Have any of you had craptastrophes after an appropriate age? What helped? How did it affect travel plans? I love hearing from you, so share the poop… I mean SCOOP by commenting below!

autism potty training

Autism, Sensory Processing Issues and Potty Regression

This is not a fun topic for me to discuss, but I’m hoping that together we can help each other. If you are experiencing anything like this at home, regardless of your child’s age, you have my utmost empathy and understanding.

My son had delays in potty training, which is certainly not uncommon for a child with Autism and Sensory Processing Disorder. Truth be told, I have less detailed memories of those days as a single parent with chronic sleep deprivation, but we got through it.  Not that my situation has changed, but things seem a bit more manageable with older children! Or maybe I’ve just matured :)

He’s never been able to “take care of the paperwork” on his own, and that is challenging enough because I’m not here 24/7 to tend to his bottom. He has been known to hold it until I’m home from work, which creates some issues with the routine ebb and flow of daily potty experiences. Additionally, his diet is not 100% gluten free and he has never had a pleasant bathroom experience. The other part of the equation is due to his sensory processing disorder: he is unable to feel the sensation of having to go until it is absolutely the last second before an emergency. We have been working on this diligently for years with exceptional progress.

Until recently.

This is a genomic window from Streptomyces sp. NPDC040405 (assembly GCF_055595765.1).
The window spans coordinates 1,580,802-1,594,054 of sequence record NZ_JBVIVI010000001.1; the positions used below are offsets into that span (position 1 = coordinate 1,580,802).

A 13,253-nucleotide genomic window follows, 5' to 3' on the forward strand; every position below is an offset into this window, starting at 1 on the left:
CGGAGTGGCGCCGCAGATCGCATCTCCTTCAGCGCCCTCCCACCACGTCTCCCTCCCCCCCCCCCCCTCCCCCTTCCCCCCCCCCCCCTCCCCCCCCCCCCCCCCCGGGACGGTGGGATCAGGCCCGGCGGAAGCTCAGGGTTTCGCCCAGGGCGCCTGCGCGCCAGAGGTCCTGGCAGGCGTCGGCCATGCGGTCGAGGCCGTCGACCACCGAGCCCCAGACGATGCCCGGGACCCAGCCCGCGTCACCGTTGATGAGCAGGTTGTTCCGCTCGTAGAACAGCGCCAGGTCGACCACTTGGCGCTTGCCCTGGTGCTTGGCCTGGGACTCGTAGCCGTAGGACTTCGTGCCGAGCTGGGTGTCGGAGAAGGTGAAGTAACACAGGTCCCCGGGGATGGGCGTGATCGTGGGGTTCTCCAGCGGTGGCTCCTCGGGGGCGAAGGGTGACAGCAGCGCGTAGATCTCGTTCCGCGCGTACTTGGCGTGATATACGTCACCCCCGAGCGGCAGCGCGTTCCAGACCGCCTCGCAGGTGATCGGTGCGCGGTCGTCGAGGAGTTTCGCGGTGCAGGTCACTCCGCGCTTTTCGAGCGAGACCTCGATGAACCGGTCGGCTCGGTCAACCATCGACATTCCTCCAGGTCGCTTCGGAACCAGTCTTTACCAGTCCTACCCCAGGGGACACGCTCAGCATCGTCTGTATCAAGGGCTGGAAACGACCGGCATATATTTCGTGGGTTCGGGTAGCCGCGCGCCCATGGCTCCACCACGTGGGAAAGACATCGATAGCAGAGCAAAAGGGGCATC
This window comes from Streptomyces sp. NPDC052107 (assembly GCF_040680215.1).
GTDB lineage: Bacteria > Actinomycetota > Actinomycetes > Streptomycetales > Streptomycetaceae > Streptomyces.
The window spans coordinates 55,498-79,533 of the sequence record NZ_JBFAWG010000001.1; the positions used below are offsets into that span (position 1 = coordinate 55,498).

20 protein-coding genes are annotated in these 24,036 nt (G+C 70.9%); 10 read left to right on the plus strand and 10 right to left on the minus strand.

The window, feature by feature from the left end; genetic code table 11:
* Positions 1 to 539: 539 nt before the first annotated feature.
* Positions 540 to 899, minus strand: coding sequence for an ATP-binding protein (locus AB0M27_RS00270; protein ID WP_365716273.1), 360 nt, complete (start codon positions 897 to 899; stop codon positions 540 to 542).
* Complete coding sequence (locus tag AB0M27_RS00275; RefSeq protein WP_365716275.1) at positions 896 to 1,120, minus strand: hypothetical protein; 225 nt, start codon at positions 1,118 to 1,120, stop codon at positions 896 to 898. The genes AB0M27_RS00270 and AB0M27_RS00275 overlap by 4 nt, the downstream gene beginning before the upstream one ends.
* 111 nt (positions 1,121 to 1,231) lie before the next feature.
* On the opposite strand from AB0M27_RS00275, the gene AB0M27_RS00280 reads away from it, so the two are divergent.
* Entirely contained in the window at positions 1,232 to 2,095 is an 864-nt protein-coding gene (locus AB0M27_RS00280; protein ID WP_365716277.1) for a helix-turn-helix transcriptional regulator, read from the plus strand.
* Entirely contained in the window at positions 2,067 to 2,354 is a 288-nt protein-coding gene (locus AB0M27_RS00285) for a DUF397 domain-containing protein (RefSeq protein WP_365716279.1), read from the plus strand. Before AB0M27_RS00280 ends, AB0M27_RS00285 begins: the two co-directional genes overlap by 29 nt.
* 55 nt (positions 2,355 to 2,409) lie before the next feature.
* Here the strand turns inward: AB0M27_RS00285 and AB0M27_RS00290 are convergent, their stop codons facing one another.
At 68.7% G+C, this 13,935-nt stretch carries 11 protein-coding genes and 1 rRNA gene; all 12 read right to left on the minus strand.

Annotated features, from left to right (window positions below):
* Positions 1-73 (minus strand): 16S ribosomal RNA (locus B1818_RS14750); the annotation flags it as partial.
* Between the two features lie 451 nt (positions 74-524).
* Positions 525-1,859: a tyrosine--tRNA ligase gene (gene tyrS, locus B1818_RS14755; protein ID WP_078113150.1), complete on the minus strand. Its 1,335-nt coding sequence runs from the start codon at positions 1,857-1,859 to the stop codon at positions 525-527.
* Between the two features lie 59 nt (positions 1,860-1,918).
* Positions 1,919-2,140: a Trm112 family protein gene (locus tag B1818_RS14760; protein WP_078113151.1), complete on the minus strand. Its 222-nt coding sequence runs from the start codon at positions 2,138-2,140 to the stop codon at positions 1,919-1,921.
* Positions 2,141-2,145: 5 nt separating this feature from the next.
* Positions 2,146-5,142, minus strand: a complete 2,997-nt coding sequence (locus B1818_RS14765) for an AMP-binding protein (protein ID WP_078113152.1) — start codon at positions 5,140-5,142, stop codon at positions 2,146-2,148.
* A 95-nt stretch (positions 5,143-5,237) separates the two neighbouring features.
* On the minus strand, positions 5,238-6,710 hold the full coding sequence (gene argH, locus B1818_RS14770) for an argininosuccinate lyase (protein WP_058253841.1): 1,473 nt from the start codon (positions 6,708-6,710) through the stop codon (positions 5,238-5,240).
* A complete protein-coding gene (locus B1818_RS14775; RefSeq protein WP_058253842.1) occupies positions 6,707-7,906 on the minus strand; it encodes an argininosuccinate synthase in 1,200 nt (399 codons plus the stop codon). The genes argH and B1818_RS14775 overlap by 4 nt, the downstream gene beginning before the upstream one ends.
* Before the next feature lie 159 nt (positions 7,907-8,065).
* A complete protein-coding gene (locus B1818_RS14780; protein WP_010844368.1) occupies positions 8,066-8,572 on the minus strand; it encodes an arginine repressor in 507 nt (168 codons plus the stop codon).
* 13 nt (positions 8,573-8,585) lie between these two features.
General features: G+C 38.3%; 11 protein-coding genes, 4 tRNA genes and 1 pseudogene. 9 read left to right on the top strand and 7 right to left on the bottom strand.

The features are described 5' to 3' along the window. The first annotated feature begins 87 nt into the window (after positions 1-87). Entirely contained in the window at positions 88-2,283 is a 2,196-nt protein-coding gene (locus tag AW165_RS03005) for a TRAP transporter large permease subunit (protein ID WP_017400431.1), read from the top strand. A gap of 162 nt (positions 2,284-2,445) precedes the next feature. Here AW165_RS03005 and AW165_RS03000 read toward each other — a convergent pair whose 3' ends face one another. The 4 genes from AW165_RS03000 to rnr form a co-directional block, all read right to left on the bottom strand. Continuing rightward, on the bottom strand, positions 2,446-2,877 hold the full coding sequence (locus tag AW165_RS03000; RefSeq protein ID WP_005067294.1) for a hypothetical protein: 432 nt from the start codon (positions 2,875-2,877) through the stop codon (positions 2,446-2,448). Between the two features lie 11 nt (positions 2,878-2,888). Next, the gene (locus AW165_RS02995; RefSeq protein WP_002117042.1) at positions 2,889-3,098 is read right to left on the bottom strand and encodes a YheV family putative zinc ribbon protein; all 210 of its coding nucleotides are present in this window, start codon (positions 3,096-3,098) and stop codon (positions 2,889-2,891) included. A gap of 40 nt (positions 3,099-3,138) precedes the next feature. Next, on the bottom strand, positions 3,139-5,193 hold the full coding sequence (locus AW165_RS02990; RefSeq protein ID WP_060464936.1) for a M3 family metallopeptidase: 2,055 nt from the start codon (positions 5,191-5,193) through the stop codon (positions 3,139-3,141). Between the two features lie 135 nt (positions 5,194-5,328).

Justin will be 11 this month. About three months ago I noticed that he stopped going. Every few days I would find soiled boxer briefs in his closet or under his bed. Ruh-roh.

I immediately bought hygiene social stories, made it ABSOLUTELY clear that I was not mad at him and he would not be in trouble, and encouraged him to try using the bathroom on a regular schedule with visual supports.

It worked for a little while, and then things took a turn for the worse. He hadn’t gone for about a week and I made him sit down and try before I went to work one morning. When he was done I saw blood. A frightening amount of it.

Luckily, we ruled out the really scary stuff at the hospital and discovered it was due to impacting. More talks, more social stories, more diet adjustments… I thought it scared him into being more diligent with his potty experience. He has made it clear that not being able to clean himself embarrasses him, so I believed he had the capability and awareness to make certain choices regarding the bathroom.

Still he is regressing. Now he goes in his boxers and cleaning him up has become a physical issue. He is bigger than me. I am very careful to avoid attaching negative emotions to this experience and always try to be 150% supportive, but it is harrowing.

Why he is afraid to go

I believe that sensory issues are still playing a role, but there has to be other stuff going on to foster this behavior. His diet can always be improved. I’ve read that fear could stem from leaving a part of himself behind. And of course, overall it’s a long and painful experience for him.

For a child that can’t stand a speck of dirt on his hands, it bewilders me that he can sit in soiled and pungent undies with no issues. I won’t even tell you the details on how I had to sanitize his room. ACK.


You know me, I always have to have a plan of action when faced with a challenge! We’ve luckily ruled out medical concerns and reasons. I thought about buying adult diapers, but I feel like that would make it okay for him to keep doing this. So here is what we plan to try:

  • More social stories
  • Positive reinforcement
  • An interval timer where he will try at set times to get him used to the routine again
  • Continued tweaks to his diet
  • More movement, including yoga
  • Natural stool softener, such as flaxseed oil

I will keep you posted! What about you? Have you experienced this at home with your child (no matter what age)? What worked for you? Did anything make it worse? Share your stories by commenting below!